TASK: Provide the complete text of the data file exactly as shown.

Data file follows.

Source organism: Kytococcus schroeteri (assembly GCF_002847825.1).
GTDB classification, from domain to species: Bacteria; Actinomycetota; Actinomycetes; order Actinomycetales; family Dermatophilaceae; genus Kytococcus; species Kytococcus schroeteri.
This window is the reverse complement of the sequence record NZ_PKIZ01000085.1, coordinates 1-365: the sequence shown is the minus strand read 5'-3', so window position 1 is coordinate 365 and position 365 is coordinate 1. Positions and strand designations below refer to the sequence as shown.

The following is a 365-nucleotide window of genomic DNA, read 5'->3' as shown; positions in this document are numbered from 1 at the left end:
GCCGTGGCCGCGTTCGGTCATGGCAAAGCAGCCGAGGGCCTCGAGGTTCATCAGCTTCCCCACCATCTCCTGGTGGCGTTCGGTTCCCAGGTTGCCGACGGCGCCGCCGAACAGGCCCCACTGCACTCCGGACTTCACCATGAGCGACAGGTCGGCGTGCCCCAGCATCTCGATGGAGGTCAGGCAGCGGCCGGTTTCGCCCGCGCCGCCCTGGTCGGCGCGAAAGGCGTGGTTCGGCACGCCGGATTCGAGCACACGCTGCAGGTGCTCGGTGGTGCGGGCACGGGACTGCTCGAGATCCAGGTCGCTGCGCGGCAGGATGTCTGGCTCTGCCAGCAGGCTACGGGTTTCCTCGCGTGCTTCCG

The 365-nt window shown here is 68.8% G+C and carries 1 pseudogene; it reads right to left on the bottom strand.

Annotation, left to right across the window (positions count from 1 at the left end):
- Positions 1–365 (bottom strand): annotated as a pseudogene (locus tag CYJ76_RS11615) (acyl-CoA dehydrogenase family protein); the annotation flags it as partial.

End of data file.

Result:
Source organism: Kytococcus schroeteri (assembly GCF_002847825.1).
GTDB classification, from domain to species: Bacteria; Actinomycetota; Actinomycetes; order Actinomycetales; family Dermatophilaceae; genus Kytococcus; species Kytococcus schroeteri.
This window is the reverse complement of the sequence record NZ_PKIZ01000085.1, coordinates 1-365: the sequence shown is the minus strand read 5'-3', so window position 1 is coordinate 365 and position 365 is coordinate 1. Positions and strand designations below refer to the sequence as shown.

The following is a 365-nucleotide window of genomic DNA, read 5'->3' as shown; positions in this document are numbered from 1 at the left end:
GCCGTGGCCGCGTTCGGTCATGGCAAAGCAGCCGAGGGCCTCGAGGTTCATCAGCTTCCCCACCATCTCCTGGTGGCGTTCGGTTCCCAGGTTGCCGACGGCGCCGCCGAACAGGCCCCACTGCACTCCGGACTTCACCATGAGCGACAGGTCGGCGTGCCCCAGCATCTCGATGGAGGTCAGGCAGCGGCCGGTTTCGCCCGCGCCGCCCTGGTCGGCGCGAAAGGCGTGGTTCGGCACGCCGGATTCGAGCACACGCTGCAGGTGCTCGGTGGTGCGGGCACGGGACTGCTCGAGATCCAGGTCGCTGCGCGGCAGGATGTCTGGCTCTGCCAGCAGGCTACGGGTTTCCTCGCGTGCTTCCG

The 365-nt window shown here is 68.8% G+C and carries 1 pseudogene; it reads right to left on the bottom strand.

Annotation, left to right across the window (positions count from 1 at the left end):
- Positions 1–365 (bottom strand): annotated as a pseudogene (locus tag CYJ76_RS11615) (acyl-CoA dehydrogenase family protein); the annotation flags it as partial.